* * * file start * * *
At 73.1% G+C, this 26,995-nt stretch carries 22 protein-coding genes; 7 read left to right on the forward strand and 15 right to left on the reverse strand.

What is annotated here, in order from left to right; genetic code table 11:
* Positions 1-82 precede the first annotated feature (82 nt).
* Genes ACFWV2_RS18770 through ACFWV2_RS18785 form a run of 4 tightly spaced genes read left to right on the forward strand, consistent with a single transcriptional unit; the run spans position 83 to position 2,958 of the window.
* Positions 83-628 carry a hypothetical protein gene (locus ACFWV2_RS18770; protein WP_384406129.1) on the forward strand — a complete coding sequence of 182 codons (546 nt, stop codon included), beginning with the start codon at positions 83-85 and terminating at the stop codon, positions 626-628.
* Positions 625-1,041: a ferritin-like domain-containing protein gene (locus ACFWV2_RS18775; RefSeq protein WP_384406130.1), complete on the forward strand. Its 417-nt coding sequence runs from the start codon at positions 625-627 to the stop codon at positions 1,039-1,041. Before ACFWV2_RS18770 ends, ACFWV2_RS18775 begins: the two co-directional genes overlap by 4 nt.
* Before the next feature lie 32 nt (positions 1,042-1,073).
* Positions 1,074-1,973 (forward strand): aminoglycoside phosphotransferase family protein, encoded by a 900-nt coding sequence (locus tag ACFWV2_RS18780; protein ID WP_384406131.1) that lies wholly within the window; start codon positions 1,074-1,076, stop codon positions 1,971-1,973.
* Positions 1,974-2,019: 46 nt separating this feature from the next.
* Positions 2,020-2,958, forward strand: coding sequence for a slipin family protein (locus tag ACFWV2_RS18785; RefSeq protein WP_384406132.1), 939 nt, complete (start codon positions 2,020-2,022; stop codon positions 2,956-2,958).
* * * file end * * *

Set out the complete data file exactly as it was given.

At 73.1% G+C, this 26,995-nt stretch carries 22 protein-coding genes; 7 read left to right on the forward strand and 15 right to left on the reverse strand.

What is annotated here, in order from left to right; genetic code table 11:
* Positions 1-82 precede the first annotated feature (82 nt).
* Genes ACFWV2_RS18770 through ACFWV2_RS18785 form a run of 4 tightly spaced genes read left to right on the forward strand, consistent with a single transcriptional unit; the run spans position 83 to position 2,958 of the window.
* Positions 83-628 carry a hypothetical protein gene (locus ACFWV2_RS18770; protein WP_384406129.1) on the forward strand — a complete coding sequence of 182 codons (546 nt, stop codon included), beginning with the start codon at positions 83-85 and terminating at the stop codon, positions 626-628.
* Positions 625-1,041: a ferritin-like domain-containing protein gene (locus ACFWV2_RS18775; RefSeq protein WP_384406130.1), complete on the forward strand. Its 417-nt coding sequence runs from the start codon at positions 625-627 to the stop codon at positions 1,039-1,041. Before ACFWV2_RS18770 ends, ACFWV2_RS18775 begins: the two co-directional genes overlap by 4 nt.
* Before the next feature lie 32 nt (positions 1,042-1,073).
* Positions 1,074-1,973 (forward strand): aminoglycoside phosphotransferase family protein, encoded by a 900-nt coding sequence (locus tag ACFWV2_RS18780; protein ID WP_384406131.1) that lies wholly within the window; start codon positions 1,074-1,076, stop codon positions 1,971-1,973.
* Positions 1,974-2,019: 46 nt separating this feature from the next.
* Positions 2,020-2,958, forward strand: coding sequence for a slipin family protein (locus tag ACFWV2_RS18785; RefSeq protein WP_384406132.1), 939 nt, complete (start codon positions 2,020-2,022; stop codon positions 2,956-2,958).